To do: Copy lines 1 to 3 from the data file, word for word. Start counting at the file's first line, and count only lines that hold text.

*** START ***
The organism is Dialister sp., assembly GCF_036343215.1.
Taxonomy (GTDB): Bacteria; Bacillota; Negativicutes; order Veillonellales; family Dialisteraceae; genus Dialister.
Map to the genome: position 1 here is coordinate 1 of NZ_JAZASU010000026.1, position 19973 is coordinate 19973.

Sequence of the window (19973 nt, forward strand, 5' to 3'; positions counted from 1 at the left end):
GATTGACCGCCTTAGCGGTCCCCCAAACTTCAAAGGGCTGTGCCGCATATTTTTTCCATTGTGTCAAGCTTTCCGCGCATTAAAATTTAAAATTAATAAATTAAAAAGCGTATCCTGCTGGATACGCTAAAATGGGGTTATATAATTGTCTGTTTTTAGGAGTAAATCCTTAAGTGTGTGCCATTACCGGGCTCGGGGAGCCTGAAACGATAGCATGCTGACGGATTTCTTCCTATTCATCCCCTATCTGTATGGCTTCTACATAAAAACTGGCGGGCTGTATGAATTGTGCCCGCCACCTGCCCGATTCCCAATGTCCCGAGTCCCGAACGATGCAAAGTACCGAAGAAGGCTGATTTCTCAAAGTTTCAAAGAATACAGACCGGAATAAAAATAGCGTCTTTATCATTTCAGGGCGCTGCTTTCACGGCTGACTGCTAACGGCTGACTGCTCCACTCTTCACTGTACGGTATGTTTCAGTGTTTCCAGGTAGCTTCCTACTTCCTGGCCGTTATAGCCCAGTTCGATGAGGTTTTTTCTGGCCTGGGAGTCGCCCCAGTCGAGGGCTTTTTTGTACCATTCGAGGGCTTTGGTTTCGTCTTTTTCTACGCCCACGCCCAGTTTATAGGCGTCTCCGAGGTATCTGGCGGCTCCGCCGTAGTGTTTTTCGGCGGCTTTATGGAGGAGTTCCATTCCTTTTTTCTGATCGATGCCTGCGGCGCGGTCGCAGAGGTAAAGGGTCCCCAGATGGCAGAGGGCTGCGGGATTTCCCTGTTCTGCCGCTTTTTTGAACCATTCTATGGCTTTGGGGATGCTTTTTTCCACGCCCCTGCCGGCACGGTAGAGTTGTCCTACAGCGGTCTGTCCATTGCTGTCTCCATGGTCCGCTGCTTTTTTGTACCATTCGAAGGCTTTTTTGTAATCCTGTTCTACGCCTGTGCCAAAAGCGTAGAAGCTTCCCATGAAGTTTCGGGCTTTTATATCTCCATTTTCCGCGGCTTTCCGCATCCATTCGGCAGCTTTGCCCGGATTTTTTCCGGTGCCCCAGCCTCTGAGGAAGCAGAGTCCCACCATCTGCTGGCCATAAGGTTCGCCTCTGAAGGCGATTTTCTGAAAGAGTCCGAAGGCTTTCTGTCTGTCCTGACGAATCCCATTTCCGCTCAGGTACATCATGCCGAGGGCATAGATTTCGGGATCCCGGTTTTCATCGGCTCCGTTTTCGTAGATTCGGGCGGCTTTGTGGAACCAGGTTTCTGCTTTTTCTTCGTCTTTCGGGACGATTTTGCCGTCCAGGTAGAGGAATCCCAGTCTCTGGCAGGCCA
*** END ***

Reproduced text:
The organism is Dialister sp., assembly GCF_036343215.1.
Taxonomy (GTDB): Bacteria; Bacillota; Negativicutes; order Veillonellales; family Dialisteraceae; genus Dialister.
Map to the genome: position 1 here is coordinate 1 of NZ_JAZASU010000026.1, position 19973 is coordinate 19973.